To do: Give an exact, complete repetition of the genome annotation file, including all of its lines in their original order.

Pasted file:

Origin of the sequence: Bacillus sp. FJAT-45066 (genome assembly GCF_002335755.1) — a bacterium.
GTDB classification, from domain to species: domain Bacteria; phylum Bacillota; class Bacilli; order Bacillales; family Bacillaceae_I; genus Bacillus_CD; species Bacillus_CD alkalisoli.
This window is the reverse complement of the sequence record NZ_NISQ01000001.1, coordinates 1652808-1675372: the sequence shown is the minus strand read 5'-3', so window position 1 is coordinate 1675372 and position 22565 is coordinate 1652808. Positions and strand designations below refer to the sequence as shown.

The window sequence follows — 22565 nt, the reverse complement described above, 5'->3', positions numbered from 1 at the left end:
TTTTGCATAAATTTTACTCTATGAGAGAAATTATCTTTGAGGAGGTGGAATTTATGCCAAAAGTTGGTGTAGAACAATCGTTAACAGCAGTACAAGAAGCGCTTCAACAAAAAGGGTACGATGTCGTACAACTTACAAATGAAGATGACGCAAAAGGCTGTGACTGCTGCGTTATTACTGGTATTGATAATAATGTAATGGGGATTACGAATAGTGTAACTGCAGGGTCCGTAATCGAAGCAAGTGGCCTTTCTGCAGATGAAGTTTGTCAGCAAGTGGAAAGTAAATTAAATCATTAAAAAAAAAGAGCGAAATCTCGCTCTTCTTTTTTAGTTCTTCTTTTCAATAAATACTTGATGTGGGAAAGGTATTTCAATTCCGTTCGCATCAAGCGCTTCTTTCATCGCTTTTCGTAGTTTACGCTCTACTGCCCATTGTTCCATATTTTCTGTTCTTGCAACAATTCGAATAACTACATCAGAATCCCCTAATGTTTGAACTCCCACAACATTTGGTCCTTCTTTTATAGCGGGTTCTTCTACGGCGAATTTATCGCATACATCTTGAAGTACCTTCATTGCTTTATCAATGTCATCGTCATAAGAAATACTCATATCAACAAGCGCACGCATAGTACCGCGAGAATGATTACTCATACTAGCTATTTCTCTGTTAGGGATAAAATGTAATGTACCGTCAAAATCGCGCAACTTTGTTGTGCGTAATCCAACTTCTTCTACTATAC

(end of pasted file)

Origin of the sequence: Bacillus sp. FJAT-45066 (genome assembly GCF_002335755.1) — a bacterium.
GTDB classification, from domain to species: domain Bacteria; phylum Bacillota; class Bacilli; order Bacillales; family Bacillaceae_I; genus Bacillus_CD; species Bacillus_CD alkalisoli.
This window is the reverse complement of the sequence record NZ_NISQ01000001.1, coordinates 1652808-1675372: the sequence shown is the minus strand read 5'-3', so window position 1 is coordinate 1675372 and position 22565 is coordinate 1652808. Positions and strand designations below refer to the sequence as shown.

The window sequence follows — 22565 nt, the reverse complement described above, 5'->3', positions numbered from 1 at the left end:
TTTTGCATAAATTTTACTCTATGAGAGAAATTATCTTTGAGGAGGTGGAATTTATGCCAAAAGTTGGTGTAGAACAATCGTTAACAGCAGTACAAGAAGCGCTTCAACAAAAAGGGTACGATGTCGTACAACTTACAAATGAAGATGACGCAAAAGGCTGTGACTGCTGCGTTATTACTGGTATTGATAATAATGTAATGGGGATTACGAATAGTGTAACTGCAGGGTCCGTAATCGAAGCAAGTGGCCTTTCTGCAGATGAAGTTTGTCAGCAAGTGGAAAGTAAATTAAATCATTAAAAAAAAAGAGCGAAATCTCGCTCTTCTTTTTTAGTTCTTCTTTTCAATAAATACTTGATGTGGGAAAGGTATTTCAATTCCGTTCGCATCAAGCGCTTCTTTCATCGCTTTTCGTAGTTTACGCTCTACTGCCCATTGTTCCATATTTTCTGTTCTTGCAACAATTCGAATAACTACATCAGAATCCCCTAATGTTTGAACTCCCACAACATTTGGTCCTTCTTTTATAGCGGGTTCTTCTACGGCGAATTTATCGCATACATCTTGAAGTACCTTCATTGCTTTATCAATGTCATCGTCATAAGAAATACTCATATCAACAAGCGCACGCATAGTACCGCGAGAATGATTACTCATACTAGCTATTTCTCTGTTAGGGATAAAATGTAATGTACCGTCAAAATCGCGCAACTTTGTTGTGCGTAATCCAACTTCTTCTACTATAC